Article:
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June 2021

Swim school in hot water over unfair dismissal

Swim school in hot water over unfair dismissal

The Case

Besanko v R.B. Aquatics Pty Ltd T/A Swimmers (2021)

R.B. Aquatics Pty Ltd t/a Swimmers (Swimmers) employed Ms Besanko as a casual swim instructor. She was also a casual swim instructor for a competitor swim school, Melton Swim School. However, most of her work was with Swimmers.

Swimmers summarily dismissed Ms Besanko when it discovered she had provided a Facebook recommendation for Melton Swim School in a private Facebook group. Swimmers alleged Ms Besanko had engaged in serious misconduct and damaged its business. It was particularly upset that throughout the COVID-19 pandemic it had provided Ms Besanko with JobKeeper payments and that in return she had not reciprocated that loyalty.

Ms Besanko filed an unfair dismissal claim in the Fair Work Commission (FWC).

The Verdict

While the FWC found Ms Besanko’s actions were “foolish, naive and ill-judged and a regrettable example of an employee using social media without carefully considering the potential consequences for herself or her employer,” it was not persuaded that her conduct was “wilful or deliberate in the sense that it was done with the intent or knowledge that it might cause harm” to Swimmers. Nor was it “so grave or repugnant as to be destructive of the employment relationship”.

The FWC’s reasons for these findings were:

  • Ms Besanko did not denigrate Swimmers on the Facebook post;
  • there was no evidence of harm or damage to Swimmers’ business;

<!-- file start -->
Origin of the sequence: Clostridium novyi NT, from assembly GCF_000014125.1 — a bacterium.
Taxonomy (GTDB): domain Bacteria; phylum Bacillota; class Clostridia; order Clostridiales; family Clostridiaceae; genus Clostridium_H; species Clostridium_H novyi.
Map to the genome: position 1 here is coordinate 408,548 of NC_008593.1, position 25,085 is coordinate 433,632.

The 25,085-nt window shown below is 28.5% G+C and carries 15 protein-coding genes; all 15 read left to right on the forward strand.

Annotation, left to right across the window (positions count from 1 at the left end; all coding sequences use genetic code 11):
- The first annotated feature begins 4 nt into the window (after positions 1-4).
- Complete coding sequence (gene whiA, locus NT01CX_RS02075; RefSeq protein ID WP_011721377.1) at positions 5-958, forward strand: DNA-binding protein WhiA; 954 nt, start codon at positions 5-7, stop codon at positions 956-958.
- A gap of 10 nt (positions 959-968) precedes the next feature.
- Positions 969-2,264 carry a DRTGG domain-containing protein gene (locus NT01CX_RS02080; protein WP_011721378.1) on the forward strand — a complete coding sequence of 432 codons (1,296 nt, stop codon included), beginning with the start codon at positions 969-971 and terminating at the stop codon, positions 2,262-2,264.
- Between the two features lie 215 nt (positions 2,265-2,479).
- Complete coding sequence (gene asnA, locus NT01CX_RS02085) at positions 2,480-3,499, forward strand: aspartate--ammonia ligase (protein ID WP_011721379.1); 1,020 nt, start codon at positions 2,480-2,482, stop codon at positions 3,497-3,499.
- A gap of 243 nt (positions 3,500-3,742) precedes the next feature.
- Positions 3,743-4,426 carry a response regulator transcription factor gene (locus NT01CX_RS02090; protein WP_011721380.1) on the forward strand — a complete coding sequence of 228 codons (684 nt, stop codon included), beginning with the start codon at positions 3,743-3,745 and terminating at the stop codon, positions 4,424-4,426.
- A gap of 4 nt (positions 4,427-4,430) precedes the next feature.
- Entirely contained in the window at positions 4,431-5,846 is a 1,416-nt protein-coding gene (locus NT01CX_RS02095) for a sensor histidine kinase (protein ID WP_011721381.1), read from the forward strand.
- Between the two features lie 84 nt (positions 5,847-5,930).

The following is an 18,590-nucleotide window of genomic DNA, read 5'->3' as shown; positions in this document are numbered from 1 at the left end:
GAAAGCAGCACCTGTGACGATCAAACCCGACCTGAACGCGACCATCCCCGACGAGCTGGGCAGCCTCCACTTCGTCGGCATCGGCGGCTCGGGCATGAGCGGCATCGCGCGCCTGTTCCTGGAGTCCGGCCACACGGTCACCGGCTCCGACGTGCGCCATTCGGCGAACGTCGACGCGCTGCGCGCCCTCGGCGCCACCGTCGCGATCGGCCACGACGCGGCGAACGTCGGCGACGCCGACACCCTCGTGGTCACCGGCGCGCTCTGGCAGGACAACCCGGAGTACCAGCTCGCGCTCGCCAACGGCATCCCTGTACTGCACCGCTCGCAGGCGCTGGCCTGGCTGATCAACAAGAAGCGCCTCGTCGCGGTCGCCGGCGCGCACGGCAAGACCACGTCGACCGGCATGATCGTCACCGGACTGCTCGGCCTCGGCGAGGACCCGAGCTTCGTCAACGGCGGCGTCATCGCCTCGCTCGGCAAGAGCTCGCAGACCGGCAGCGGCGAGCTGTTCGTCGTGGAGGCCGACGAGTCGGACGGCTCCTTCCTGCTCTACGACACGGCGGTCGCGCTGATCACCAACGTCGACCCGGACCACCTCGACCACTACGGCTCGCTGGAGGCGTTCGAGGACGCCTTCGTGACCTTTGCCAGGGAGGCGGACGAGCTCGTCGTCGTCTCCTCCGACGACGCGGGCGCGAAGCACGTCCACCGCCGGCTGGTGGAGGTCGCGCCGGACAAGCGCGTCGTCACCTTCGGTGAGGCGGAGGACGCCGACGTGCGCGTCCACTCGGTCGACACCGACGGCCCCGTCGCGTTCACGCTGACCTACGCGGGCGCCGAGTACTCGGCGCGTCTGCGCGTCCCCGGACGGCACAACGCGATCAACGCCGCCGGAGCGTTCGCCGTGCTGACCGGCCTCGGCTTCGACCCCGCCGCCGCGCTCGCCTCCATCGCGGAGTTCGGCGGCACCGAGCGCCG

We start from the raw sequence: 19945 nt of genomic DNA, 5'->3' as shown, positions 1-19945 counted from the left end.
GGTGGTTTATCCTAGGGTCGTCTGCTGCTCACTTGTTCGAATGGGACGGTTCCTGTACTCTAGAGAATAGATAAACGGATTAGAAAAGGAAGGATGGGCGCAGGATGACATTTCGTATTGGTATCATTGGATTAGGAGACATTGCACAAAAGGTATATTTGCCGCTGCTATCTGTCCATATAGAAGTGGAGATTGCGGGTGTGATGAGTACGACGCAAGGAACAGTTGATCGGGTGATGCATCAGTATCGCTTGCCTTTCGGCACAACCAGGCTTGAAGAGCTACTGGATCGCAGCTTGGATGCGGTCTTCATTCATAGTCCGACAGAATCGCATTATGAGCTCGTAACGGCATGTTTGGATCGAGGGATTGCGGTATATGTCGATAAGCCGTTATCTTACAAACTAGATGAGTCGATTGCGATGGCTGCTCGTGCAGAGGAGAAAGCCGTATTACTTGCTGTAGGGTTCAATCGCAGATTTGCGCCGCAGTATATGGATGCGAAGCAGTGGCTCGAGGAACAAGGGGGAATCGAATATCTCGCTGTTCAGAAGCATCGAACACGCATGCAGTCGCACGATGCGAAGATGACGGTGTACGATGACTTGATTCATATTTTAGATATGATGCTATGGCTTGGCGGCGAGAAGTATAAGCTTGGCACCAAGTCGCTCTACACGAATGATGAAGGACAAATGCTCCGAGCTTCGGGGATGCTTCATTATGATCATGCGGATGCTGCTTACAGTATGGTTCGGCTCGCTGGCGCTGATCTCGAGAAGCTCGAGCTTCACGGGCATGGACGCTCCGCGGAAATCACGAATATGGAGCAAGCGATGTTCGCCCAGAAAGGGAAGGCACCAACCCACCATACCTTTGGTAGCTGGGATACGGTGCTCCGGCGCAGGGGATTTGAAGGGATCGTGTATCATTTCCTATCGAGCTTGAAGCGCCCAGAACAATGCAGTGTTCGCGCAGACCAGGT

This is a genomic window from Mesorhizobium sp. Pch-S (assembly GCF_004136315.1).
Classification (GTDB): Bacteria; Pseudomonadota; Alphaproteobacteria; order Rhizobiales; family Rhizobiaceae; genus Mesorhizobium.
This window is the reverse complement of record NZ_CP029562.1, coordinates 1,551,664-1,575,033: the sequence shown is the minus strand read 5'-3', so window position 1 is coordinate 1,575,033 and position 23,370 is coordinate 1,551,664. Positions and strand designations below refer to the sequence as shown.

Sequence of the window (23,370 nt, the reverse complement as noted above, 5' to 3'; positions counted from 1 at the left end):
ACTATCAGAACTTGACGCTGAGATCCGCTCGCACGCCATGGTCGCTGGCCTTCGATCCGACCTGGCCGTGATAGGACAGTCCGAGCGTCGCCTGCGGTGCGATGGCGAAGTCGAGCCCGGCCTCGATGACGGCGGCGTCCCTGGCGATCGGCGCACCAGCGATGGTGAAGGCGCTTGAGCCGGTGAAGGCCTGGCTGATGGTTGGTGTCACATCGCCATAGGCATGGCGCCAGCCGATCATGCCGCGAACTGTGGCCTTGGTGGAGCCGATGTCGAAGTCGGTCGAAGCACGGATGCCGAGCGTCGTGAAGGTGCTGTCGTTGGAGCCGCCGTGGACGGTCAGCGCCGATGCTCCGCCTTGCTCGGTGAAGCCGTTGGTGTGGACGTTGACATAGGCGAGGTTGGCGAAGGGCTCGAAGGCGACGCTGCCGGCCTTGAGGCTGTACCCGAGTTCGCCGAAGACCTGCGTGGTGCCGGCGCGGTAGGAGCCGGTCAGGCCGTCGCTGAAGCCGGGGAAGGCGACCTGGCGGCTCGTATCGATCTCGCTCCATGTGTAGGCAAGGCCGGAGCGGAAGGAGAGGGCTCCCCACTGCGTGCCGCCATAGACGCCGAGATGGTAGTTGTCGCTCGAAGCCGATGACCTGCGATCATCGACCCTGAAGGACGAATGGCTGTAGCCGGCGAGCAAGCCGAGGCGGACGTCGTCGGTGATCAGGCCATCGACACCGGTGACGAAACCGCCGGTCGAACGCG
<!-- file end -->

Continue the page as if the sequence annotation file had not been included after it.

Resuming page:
• the recommendation was published in a private Facebook group and not broadly;
  • it was not evident from the post that Ms Besanko worked for Swimmers;
  • the elements of good faith and fidelity had not been breached; and
  • Ms Besanko had been naïve in thinking that publishing a recommendation for one of the swim schools she worked for was not inconsistent with her obligations to both.

The FWC found the dismissal was harsh, unjust and unreasonable, there was not a valid reason for the dismissal, or a proper process enabling Ms Besanko to provide a response. However, the FWC considered Ms Besanko’s conduct was worthy of other disciplinary consequences, and as she had mitigated her loss with other employment, no compensation was awarded to her.

The Lessons

Employee conduct in their private time sometimes has a bearing on their employment. However, it is important to properly weigh the impact, the seriousness of the conduct and whether any damage has been caused to the business. It is also important, when faced with an unfair dismissal, to consider whether the employee has suffered any financial loss from the dismissal or if they have obtained alternative employment.


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